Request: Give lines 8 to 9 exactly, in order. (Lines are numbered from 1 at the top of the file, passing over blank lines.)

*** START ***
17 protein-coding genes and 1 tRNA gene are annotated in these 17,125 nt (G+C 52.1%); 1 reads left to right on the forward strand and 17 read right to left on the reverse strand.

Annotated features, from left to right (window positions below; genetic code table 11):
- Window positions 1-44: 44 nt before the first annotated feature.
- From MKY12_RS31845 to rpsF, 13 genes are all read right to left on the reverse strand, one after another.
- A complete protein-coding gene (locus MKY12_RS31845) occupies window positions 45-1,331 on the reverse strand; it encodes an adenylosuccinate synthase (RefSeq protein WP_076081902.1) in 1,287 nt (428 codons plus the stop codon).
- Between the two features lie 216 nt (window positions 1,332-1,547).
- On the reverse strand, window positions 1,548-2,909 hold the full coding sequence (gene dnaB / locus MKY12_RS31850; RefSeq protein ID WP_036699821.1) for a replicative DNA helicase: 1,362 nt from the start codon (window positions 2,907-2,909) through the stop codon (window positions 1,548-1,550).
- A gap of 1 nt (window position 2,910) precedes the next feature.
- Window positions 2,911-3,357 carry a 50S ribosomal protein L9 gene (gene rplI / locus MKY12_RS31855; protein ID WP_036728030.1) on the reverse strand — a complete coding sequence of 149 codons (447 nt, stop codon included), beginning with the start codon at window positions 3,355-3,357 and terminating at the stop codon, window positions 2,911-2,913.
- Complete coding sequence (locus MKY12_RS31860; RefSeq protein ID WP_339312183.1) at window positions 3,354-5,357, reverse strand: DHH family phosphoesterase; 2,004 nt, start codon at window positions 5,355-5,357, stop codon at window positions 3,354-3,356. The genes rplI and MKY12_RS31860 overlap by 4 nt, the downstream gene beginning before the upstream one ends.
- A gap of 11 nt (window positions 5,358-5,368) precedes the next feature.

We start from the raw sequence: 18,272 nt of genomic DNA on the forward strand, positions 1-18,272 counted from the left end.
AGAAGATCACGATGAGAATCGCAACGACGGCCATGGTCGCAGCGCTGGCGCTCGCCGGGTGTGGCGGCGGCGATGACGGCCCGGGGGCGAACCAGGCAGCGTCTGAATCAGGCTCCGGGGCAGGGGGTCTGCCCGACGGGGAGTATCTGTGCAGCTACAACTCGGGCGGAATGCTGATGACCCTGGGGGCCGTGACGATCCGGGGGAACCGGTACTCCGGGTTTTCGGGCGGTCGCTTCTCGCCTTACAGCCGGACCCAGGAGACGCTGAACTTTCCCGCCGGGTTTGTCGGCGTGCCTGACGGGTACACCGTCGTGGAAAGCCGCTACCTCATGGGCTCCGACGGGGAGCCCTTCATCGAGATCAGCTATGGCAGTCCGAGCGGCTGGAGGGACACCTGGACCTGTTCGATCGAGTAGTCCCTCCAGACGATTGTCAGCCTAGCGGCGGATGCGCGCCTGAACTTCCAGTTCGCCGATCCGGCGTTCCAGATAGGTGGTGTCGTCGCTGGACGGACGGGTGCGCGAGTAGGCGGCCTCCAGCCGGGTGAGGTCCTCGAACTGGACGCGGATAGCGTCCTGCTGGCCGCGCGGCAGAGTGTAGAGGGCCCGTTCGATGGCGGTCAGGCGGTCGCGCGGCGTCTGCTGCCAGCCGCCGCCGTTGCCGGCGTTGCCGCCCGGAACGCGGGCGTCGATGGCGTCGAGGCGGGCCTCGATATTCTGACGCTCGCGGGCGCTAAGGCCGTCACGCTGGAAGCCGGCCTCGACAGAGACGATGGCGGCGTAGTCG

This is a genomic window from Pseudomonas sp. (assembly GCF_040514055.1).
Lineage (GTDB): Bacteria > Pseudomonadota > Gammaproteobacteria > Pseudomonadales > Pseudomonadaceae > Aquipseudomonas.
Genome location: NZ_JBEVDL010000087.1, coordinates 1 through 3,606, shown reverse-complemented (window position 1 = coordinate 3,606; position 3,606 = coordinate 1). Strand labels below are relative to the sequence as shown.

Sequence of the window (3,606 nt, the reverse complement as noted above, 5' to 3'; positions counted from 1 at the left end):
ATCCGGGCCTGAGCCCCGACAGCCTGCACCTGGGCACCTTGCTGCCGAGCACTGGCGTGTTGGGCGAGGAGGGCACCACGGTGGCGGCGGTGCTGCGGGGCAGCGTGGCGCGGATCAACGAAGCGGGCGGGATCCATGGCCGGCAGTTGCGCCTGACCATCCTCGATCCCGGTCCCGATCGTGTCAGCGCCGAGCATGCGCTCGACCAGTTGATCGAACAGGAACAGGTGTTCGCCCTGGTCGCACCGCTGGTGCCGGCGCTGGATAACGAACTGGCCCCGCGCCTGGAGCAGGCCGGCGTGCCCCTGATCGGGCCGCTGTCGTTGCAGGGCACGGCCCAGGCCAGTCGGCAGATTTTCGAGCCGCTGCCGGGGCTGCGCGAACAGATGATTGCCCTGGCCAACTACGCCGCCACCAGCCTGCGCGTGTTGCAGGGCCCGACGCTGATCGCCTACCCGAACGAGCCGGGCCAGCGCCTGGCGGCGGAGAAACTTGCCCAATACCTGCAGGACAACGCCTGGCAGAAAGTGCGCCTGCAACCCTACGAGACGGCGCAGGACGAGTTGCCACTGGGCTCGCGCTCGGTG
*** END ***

- A gap of 1 nt (window position 2,910) precedes the next feature.
- Window positions 2,911-3,357 carry a 50S ribosomal protein L9 gene (gene rplI / locus MKY12_RS31855; protein ID WP_036728030.1) on the reverse strand — a complete coding sequence of 149 codons (447 nt, stop codon included), beginning with the start codon at window positions 3,355-3,357 and terminating at the stop codon, window positions 2,911-2,913.